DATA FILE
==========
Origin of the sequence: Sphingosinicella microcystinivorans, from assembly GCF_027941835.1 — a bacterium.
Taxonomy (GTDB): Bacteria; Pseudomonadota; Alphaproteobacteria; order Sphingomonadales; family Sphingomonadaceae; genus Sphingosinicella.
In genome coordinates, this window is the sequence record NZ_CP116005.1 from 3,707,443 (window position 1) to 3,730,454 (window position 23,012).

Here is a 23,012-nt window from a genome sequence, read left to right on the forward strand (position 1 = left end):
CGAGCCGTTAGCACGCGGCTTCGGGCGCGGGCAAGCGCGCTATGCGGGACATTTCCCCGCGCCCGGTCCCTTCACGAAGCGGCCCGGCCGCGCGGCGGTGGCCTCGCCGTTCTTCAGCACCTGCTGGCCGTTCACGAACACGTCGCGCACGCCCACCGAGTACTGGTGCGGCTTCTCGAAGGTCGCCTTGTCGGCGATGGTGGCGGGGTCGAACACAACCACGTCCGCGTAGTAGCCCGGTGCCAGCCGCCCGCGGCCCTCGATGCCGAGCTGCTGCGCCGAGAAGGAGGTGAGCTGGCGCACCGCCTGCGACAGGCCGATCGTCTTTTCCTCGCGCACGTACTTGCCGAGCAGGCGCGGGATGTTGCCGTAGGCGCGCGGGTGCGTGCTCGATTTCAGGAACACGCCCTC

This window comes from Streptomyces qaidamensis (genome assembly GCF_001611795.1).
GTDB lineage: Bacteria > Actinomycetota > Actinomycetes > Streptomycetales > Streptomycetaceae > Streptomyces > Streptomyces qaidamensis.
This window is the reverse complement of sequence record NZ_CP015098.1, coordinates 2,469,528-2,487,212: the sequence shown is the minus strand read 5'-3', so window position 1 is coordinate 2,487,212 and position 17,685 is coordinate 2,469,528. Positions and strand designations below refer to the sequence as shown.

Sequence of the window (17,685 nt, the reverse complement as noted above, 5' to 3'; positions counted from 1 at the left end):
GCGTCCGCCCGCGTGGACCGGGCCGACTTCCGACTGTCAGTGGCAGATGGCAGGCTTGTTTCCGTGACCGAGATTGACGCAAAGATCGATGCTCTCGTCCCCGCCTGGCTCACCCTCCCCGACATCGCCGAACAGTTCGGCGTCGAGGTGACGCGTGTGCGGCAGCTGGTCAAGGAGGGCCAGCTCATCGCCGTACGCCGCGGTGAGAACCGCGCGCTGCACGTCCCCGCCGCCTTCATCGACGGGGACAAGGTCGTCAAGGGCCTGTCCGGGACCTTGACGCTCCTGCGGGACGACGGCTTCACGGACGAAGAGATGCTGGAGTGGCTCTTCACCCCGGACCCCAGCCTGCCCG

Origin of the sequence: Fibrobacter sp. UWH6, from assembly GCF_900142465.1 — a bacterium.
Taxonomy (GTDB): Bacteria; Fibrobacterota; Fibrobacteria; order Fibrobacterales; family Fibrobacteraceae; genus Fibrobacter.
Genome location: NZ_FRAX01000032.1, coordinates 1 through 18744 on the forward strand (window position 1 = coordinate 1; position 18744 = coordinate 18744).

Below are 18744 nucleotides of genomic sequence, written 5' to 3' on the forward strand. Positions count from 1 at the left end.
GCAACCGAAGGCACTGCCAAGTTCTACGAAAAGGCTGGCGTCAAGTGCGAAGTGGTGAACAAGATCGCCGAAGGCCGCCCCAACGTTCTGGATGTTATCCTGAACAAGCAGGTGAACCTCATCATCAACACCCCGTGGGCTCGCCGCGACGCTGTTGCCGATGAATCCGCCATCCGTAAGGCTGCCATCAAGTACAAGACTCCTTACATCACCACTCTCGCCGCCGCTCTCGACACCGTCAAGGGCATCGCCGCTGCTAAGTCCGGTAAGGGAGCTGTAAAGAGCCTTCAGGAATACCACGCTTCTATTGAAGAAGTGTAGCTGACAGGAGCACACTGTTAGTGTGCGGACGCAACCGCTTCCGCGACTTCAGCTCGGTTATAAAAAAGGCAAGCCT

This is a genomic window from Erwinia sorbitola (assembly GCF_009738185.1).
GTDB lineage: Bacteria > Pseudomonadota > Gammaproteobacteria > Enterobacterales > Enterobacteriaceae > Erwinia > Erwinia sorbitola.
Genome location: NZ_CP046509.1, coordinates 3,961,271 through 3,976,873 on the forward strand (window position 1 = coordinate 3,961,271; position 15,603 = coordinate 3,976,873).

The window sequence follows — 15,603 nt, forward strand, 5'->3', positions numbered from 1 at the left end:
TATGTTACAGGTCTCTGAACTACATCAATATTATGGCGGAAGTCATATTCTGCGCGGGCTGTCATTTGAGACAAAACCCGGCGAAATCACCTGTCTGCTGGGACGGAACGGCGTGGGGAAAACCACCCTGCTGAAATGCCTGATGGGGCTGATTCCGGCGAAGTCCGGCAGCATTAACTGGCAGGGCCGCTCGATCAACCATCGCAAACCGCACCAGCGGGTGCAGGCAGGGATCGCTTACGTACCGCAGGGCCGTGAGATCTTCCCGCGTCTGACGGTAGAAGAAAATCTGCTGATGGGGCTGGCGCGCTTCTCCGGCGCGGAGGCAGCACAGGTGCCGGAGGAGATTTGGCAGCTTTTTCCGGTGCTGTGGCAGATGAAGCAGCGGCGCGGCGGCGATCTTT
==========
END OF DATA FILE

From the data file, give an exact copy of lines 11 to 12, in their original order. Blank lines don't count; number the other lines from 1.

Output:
Origin of the sequence: Fibrobacter sp. UWH6, from assembly GCF_900142465.1 — a bacterium.
Taxonomy (GTDB): Bacteria; Fibrobacterota; Fibrobacteria; order Fibrobacterales; family Fibrobacteraceae; genus Fibrobacter.